Scotland politics

Row over Brexit impact on Scottish financial jobs

financial services Image copyright Thinkstock
Image caption Scotland supports tens of thousands of jobs in the financial services industry

Leaving the European Union could put tens of thousands of jobs in Scotland's financial sector at risk, the economic secretary to the Treasury has claimed.

Harriett Baldwin visited Edinburgh to warn industry leaders against "a dangerous leap into the dark".

However, Dr Gerard Lyons of Economists for Brexit said these were "misplaced fears" and insisted Edinburgh could remain a "strong financial centre".

Elsewhere in the referendum, Scottish Labour launched its pro-EU campaign.

Speaking to the BBC's Good Morning Scotland programme, Ms Baldwin said being part of the EU gave Scotland access to a "financial services passport".

She said: "This means that if you're in the EU and you are a financial services firm, you can sell your services right across 28 countries, an area of 500m customers, and that's really important and really valuable.

"And it's not something that under any other kind of trade arrangement anyone has been able to achieve."

How big is Scotland's financial sector?


Directly employed


Indirectly employed

  • 7% - Of total Scottish employment

  • £8.8bn - Value to Scottish economy


Asked if this was an example of the so-called "project fear" of negative campaigning, Ms Baldwin said it simply underlined the importance both of the sector and of EU membership.

She said: "I think we should celebrate the fact that our financial services sector is one of the great strengths of the UK economy.

"It employs directly a million people. 85,000 of them here in Scotland, and of course there are related financial and economic services which employ another million people. I think that's a really important component of our economy - it's something like 7% of the Scottish economy.

"We shouldn't underestimate the value of that passport we have into the European market."

'Misplaced fears'

Dr Lyons told the same programme that there was a "positive, longer-term case" for leaving the EU, with a more global approach to business.

He said: "In the last decade we've had globalisation, technical change and innovation - but the EU has gone in the opposite direction, controlling, regulating and centralising. There is uncertainty if we remain in the European Union as well as if we leave.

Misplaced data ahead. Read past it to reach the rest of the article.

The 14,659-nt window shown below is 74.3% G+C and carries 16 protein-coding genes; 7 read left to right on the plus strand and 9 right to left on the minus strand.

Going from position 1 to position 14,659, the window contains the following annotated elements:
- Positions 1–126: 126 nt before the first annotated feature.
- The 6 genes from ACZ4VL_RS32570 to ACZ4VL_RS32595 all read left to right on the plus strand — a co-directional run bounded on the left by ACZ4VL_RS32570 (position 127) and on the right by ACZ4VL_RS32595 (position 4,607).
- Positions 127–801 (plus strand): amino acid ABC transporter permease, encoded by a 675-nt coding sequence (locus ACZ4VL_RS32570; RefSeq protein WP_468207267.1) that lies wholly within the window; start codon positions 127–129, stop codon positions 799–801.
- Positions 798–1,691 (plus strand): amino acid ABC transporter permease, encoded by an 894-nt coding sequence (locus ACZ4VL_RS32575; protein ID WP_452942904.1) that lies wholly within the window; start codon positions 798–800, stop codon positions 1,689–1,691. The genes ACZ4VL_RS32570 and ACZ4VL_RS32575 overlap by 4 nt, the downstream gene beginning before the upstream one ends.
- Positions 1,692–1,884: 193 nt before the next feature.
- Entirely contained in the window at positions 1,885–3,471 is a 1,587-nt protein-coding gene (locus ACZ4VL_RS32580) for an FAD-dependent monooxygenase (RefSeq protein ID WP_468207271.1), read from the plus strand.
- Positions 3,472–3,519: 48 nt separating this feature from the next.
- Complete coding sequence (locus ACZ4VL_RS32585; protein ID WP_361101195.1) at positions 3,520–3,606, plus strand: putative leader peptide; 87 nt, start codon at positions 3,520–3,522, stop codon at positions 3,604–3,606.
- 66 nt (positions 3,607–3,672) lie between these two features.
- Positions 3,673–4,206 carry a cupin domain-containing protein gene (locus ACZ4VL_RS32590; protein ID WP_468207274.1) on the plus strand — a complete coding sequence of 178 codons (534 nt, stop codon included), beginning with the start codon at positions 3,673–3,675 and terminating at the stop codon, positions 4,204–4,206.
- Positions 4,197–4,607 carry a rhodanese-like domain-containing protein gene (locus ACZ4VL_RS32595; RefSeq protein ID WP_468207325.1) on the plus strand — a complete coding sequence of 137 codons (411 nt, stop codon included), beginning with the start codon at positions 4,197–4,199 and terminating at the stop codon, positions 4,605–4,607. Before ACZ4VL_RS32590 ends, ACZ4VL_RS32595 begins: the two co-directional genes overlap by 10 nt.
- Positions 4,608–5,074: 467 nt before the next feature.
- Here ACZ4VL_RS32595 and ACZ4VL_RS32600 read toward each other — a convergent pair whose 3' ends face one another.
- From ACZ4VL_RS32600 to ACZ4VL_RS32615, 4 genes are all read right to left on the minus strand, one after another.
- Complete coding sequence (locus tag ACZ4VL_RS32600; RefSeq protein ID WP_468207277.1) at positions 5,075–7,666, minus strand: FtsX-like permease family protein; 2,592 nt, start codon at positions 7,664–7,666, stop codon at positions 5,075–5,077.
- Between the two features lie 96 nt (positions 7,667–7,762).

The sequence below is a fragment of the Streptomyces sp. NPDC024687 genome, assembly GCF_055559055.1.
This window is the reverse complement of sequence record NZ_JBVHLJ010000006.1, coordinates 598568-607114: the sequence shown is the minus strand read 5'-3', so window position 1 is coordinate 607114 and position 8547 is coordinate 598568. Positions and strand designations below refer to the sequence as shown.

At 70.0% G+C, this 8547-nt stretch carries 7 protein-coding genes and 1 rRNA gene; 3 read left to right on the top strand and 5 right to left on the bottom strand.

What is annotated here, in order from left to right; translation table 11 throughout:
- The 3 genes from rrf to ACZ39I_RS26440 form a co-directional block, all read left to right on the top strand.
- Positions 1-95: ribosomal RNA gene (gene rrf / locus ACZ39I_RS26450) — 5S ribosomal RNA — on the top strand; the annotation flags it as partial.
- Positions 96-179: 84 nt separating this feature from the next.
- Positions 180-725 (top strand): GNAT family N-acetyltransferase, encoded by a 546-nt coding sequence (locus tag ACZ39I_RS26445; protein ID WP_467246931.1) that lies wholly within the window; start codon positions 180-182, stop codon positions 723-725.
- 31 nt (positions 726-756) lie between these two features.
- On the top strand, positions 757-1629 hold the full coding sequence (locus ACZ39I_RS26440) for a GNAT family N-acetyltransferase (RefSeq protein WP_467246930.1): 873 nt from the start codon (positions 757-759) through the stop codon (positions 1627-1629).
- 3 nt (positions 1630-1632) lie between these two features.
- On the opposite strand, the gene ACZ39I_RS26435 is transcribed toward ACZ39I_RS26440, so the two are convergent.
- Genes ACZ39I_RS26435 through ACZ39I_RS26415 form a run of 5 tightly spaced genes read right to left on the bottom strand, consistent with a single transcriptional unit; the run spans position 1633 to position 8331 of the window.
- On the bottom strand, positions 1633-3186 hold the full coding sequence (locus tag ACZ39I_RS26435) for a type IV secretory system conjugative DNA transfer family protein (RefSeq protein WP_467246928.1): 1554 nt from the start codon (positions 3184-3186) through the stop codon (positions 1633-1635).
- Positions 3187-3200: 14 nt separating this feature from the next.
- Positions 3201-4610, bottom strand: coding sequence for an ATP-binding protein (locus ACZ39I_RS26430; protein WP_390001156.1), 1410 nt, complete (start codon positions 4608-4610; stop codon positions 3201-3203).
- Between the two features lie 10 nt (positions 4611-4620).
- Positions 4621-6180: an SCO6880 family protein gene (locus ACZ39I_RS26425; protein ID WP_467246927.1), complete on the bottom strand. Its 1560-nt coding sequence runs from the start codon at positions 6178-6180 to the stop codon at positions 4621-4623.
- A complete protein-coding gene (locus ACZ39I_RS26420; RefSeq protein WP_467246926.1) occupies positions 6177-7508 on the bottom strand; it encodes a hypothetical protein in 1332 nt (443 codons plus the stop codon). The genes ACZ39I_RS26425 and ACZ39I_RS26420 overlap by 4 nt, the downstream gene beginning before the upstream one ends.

"When it comes to the financial sector, we have heard these fears before. We heard these fears about Edinburgh and London prior to the debate on the Euro, then it was said that if the UK didn't join the Euro we would lose out to the likes of Frankfurt, Amsterdam, even Paris, as financial centres.

"But the reality is that when one looks globally, there are very few countries that have big, strong financial centres. The UK is thankfully one of them, Now our competition is with the likes of America, with New York, with Singapore, with Hong Kong.

"So in terms of the UK we don't really have any major competitive financial centre against us in the rest of Western Europe

"So there's no doubt in my mind that despite the misplaced fears and the uncertainty that people keep talking about, Edinburgh as well as London will remain strong financial centres if we are to embrace Brexit."

Image caption Alan Johnson and Kezia Dugdale launched Scottish Labour's pro-EU campaign

Meanwhile, the Labour In for Scotland campaign was launched by Kezia Dugdale and Alan Johnson in Edinburgh.

Addressing Scottish voters, Mr Johnson said "you can keep your national identity and be part of something bigger", promoting the idea of being both Scottish and European.

Questioned about the idea that Scotland is more pro-EU than the UK as a whole, Ms Dugdale added that "if we believe we are more pro-European than our neighbours, then there may be a greater responsibility on us to make a positive case for Europe".

Responding, the Scottish Vote Leave campaign said there was "no left wing case" for remaining in the EU, describing it as "an organisation based on austerity which harms the poor".

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